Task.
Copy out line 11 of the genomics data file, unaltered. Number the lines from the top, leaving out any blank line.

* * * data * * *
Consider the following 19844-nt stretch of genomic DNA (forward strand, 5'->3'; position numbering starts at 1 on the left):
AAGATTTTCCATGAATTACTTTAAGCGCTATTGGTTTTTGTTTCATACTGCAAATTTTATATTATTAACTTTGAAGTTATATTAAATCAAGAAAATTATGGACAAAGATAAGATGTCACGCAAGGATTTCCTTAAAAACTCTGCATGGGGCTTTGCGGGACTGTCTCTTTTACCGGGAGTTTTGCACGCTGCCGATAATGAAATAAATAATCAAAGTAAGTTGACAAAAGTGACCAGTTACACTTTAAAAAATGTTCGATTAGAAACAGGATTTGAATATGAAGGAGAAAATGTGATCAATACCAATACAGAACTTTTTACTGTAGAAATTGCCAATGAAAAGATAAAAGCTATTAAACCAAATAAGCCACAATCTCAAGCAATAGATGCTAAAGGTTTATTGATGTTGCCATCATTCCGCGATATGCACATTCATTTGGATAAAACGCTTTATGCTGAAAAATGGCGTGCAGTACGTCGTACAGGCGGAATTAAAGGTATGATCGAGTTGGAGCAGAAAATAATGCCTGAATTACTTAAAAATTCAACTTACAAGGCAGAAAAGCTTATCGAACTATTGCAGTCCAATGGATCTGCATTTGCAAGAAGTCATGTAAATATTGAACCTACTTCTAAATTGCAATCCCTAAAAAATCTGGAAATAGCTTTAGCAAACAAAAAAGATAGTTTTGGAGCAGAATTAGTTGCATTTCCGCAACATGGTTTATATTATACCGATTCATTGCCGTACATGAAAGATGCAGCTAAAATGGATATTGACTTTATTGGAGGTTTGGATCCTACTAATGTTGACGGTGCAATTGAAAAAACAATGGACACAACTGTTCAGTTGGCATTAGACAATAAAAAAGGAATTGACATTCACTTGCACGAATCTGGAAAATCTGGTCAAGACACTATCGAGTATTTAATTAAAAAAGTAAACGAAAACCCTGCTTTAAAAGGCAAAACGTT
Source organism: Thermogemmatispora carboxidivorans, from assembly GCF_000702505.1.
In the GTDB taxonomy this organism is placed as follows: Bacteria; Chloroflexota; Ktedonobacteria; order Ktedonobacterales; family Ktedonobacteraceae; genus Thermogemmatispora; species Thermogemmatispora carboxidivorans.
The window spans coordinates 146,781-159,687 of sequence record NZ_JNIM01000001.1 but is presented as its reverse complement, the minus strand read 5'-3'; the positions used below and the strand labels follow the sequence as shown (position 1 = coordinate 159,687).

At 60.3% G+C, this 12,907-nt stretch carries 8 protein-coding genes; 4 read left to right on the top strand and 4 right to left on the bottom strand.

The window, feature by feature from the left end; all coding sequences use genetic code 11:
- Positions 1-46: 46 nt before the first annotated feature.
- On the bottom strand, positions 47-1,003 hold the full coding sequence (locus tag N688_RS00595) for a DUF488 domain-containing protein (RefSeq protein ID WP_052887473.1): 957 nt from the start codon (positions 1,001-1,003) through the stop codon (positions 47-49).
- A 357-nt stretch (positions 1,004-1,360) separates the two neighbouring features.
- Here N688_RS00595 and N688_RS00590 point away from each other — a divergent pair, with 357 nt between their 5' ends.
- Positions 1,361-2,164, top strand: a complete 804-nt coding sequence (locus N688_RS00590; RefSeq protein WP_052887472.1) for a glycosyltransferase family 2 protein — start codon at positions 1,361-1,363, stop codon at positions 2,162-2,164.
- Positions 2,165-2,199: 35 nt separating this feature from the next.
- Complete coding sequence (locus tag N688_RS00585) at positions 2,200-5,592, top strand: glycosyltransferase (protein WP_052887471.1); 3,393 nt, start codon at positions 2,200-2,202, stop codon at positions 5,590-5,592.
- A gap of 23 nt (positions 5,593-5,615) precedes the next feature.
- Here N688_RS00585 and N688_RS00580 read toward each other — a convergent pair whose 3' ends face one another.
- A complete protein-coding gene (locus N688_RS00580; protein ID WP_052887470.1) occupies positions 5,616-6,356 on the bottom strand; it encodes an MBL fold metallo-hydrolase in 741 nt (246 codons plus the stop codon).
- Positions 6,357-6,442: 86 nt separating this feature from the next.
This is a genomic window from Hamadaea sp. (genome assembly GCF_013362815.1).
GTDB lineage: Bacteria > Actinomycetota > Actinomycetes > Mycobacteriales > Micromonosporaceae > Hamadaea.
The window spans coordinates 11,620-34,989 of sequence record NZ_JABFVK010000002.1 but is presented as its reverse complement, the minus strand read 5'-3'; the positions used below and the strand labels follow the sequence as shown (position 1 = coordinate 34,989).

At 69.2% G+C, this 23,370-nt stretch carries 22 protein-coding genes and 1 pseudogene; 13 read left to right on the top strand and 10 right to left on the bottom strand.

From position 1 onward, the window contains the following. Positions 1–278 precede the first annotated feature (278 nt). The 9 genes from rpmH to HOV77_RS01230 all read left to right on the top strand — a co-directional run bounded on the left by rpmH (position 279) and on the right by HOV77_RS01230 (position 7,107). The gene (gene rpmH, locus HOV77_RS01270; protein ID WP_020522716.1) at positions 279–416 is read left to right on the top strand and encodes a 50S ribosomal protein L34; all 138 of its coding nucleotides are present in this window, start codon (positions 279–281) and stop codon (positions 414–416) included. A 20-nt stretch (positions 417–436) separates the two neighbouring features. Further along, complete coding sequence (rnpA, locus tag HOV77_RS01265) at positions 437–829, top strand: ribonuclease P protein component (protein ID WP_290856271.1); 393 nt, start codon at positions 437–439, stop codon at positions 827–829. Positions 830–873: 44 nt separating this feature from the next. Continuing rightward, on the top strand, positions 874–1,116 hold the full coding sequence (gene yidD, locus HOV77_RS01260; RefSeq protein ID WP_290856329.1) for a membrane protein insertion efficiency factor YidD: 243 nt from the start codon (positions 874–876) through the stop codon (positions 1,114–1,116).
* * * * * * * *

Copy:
- Here N688_RS00595 and N688_RS00590 point away from each other — a divergent pair, with 357 nt between their 5' ends.